“By the fourth or fifth race they were there,” he said.


Hamilton: I needed a change of scenery

Lewis Hamilton has admitted he decided to leave McLaren at the end of last year because “something didn’t feel right”.

The 2008 world champion had been groomed by the Woking based team for F1 stardom from his McLaren-sponsored days in karting, but 2012 was his sixth consecutive season on the grid with the same outfit. Last year, he finished just fourth in the drivers’ standings, despite having what many believed was the very best car in the field at season’s end.

“I was thankful that I had a car in which I was able to compete with Sebastian (Vettel) and co,” he said in an interview with Germany’s Sport Bild. “But maybe I had just been with McLaren for too long.

“Anyway, I realised that I didn’t want to spend the rest of my life there. At Mercedes, everything is new, also the challenge — which is huge. And I’m fine with that. I just needed a change of scenery.”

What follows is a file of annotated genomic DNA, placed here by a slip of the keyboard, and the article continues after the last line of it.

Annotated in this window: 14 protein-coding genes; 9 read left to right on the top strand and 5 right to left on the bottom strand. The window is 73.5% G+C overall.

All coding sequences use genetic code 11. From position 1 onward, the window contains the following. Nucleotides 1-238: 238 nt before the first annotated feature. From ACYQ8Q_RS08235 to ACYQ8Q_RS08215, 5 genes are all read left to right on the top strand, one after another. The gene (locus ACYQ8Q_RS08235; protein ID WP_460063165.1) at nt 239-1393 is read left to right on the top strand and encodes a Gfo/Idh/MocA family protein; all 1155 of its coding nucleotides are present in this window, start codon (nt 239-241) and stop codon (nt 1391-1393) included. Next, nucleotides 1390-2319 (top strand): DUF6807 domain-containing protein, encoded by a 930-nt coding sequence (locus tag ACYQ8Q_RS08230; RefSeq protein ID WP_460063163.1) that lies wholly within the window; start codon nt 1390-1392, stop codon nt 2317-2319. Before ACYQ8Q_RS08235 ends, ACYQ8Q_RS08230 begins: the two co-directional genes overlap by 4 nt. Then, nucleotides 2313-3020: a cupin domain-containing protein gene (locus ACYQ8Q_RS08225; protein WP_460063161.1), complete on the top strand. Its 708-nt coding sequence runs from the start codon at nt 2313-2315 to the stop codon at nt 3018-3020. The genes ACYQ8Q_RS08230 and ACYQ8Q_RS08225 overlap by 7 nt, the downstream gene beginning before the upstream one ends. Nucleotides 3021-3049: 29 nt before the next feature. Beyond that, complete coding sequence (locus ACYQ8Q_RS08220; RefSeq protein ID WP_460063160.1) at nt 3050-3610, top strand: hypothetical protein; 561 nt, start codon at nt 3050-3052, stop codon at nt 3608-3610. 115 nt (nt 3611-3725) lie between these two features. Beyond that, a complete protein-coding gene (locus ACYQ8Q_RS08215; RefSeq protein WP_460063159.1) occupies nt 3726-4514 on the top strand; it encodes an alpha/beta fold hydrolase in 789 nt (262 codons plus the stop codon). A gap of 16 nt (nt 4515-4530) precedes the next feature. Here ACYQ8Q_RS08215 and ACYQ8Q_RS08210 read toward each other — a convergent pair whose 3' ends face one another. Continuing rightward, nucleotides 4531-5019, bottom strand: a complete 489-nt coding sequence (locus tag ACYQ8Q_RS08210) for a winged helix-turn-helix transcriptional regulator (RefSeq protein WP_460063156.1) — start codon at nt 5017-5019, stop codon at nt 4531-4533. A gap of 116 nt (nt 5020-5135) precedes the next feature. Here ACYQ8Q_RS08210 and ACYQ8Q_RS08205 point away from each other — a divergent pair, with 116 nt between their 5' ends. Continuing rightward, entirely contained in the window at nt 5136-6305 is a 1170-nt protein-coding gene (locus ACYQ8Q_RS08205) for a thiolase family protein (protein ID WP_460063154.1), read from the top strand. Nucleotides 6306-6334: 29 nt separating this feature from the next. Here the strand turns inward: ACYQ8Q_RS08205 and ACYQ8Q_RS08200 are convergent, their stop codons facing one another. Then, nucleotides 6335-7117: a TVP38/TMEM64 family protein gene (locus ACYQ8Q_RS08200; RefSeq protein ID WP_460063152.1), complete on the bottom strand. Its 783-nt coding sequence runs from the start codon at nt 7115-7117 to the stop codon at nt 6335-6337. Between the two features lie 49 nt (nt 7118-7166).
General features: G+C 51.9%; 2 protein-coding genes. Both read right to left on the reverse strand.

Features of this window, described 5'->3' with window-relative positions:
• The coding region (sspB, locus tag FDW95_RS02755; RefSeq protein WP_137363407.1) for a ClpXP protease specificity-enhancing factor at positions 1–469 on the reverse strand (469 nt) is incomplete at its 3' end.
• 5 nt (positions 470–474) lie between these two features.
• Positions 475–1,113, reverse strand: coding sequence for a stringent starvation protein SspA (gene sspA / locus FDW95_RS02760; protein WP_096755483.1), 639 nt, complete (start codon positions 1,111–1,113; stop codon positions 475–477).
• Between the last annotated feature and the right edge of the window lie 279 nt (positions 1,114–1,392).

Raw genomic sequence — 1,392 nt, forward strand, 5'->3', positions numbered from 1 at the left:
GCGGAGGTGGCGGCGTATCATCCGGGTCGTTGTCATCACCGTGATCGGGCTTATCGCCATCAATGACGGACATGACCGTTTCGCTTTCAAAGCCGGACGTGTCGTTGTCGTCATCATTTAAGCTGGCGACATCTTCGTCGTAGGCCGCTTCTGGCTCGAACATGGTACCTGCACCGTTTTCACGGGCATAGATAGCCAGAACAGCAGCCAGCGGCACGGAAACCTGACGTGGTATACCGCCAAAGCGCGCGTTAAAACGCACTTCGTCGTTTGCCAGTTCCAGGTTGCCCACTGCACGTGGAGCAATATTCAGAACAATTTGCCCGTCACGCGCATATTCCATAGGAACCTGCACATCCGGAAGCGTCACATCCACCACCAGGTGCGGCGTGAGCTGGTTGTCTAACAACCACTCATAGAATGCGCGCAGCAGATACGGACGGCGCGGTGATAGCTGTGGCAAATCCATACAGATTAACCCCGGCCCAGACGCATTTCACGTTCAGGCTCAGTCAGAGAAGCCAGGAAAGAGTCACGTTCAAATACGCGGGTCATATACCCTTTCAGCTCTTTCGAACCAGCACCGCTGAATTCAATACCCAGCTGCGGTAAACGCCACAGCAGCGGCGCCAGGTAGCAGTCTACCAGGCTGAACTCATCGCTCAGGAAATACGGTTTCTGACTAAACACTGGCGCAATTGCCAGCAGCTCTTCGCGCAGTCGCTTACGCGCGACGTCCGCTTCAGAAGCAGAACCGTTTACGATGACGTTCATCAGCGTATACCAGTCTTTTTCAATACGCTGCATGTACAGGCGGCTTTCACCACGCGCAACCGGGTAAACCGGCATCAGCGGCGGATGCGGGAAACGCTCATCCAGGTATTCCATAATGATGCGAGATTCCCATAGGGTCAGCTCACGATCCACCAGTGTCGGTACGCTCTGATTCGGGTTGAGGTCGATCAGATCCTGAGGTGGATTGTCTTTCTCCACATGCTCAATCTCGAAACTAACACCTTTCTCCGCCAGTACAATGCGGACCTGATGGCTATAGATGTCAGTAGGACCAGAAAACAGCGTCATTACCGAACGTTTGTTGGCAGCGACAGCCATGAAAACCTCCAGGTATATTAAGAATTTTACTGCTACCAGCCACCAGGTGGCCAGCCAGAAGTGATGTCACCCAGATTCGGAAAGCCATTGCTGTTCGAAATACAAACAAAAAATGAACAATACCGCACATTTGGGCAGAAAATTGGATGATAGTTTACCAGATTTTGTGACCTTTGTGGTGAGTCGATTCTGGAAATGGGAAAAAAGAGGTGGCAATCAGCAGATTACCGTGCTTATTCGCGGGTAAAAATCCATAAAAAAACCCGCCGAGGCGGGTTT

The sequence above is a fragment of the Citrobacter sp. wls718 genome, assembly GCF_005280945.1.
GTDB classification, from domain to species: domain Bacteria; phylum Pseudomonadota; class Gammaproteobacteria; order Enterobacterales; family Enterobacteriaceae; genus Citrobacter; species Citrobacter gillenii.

Report – active suspension the key to Mercedes’ speed

Specialist publications are reporting a secret of the apparent speed of Mercedes’ new W04 car — a system known in the German squad’s garage as ‘Fric’.

German television RTL is saying it probably stands for ‘front and rear interactive control’, or in other words a type of legal active suspension.

Electronically-active suspension is not allowed, but an hydraulically-controlled layout could be a key to Mercedes’ unmatched pace in the twisty middle sector at the final Barcelona test recently.